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Old 04-16-2017, 07:53 AM   #4
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I would think if you can get to at least some of the tank you could get a blatter tank in I have used them before work good as long as no sharp things around them
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Old 04-16-2017, 09:11 AM   #5
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I would wonder why it was abandoned? I would try and get a look inside and do a pressure test first to eliminate extreme corrosion or a leak.

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Old 04-16-2017, 09:43 AM   #6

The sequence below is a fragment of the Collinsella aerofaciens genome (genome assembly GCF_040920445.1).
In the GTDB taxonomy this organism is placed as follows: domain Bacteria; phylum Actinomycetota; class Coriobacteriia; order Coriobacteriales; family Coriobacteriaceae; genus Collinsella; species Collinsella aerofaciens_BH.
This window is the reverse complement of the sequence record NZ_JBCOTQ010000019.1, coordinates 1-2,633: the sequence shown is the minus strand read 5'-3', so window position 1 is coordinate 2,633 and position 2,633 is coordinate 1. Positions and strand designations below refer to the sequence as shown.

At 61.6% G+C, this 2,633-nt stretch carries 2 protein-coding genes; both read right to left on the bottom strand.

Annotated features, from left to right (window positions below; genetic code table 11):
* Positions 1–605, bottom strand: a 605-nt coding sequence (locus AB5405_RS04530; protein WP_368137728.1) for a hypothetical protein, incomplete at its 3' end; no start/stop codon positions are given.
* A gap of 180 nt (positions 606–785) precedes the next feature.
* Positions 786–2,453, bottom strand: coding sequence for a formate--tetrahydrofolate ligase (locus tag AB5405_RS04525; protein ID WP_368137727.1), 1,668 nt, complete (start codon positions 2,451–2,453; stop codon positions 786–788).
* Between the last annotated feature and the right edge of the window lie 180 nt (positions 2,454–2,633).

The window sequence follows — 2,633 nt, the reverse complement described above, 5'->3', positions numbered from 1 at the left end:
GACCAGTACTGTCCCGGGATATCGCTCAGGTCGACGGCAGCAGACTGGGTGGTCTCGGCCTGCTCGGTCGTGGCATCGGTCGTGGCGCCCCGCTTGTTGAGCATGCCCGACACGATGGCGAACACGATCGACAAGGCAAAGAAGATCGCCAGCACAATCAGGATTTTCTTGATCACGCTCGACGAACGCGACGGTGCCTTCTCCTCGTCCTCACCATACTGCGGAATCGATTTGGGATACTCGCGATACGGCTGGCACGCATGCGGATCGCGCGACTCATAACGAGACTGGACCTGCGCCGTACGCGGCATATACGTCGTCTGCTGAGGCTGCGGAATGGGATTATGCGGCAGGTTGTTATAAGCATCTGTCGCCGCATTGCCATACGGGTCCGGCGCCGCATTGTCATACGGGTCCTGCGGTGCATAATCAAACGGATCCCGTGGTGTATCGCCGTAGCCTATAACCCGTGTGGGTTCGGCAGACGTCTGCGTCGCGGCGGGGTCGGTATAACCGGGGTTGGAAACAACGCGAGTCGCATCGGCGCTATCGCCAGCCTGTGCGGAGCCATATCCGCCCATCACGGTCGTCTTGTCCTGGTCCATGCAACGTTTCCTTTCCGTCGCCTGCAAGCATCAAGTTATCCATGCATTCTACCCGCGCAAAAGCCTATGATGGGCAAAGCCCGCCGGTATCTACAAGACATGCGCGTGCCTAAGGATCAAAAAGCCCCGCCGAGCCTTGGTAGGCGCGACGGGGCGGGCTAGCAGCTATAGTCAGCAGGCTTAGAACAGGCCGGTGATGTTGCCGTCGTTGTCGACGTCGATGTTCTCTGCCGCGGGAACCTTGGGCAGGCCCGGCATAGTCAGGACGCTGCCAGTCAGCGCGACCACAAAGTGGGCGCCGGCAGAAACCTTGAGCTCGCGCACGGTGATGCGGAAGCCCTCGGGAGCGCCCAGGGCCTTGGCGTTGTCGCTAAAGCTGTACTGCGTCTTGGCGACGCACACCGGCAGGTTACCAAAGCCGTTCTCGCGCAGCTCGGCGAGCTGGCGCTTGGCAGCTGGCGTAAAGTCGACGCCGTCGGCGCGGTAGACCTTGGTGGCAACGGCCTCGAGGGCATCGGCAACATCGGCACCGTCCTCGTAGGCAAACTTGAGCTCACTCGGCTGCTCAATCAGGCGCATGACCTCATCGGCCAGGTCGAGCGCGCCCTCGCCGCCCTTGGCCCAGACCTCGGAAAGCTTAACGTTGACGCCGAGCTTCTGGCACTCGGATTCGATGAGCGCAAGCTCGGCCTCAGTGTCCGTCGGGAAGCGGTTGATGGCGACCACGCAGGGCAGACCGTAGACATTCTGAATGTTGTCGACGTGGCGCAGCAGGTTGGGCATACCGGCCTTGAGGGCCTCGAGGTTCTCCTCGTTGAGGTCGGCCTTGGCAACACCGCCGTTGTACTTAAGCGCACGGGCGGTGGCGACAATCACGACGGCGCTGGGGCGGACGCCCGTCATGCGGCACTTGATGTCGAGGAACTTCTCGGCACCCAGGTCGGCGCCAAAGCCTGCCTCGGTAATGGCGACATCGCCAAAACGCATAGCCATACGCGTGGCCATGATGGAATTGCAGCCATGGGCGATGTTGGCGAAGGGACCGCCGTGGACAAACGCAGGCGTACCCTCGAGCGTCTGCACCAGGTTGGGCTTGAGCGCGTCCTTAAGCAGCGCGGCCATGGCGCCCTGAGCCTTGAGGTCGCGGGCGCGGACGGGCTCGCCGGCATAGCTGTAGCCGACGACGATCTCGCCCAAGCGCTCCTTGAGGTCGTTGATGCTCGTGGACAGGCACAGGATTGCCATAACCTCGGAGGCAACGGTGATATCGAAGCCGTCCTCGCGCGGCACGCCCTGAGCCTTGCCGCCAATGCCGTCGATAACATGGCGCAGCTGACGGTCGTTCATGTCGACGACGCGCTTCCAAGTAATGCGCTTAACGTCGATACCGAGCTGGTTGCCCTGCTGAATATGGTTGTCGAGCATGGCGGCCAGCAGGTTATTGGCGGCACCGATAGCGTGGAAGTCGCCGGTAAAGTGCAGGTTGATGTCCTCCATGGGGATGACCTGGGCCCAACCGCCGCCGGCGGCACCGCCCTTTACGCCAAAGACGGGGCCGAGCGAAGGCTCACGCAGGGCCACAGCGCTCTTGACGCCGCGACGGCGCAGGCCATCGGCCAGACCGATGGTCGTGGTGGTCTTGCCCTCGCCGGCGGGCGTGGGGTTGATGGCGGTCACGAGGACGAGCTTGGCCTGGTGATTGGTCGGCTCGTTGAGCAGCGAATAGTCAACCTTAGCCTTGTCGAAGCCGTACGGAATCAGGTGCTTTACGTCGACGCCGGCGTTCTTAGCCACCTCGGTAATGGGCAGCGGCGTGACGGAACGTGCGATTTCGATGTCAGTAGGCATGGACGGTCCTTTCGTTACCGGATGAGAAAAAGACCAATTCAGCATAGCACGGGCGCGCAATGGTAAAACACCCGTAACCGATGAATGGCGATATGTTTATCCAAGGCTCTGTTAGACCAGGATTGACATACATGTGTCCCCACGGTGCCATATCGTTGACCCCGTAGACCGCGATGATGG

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I recently filled my water tank 1,000 gallons after a 9 year hiatus. My plan is to use it for showers, toilets and anything but drinking. I am going to instal a 100 gallon tank plumbed to the kitchen for fresh water.
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Old 04-16-2017, 09:59 AM   #7
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After checking the bilge pumps are working well and the batteries are nicely charged, put some water in it and see what happens. If nothing nasty ensues,start a tank cleaning and flushing regime.


^ this.

At the very least, you will have rinsed your bilge out. Just make sure there aren't any nasties like fuel or oil in your bilge first.
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Old 04-16-2017, 10:07 AM   #8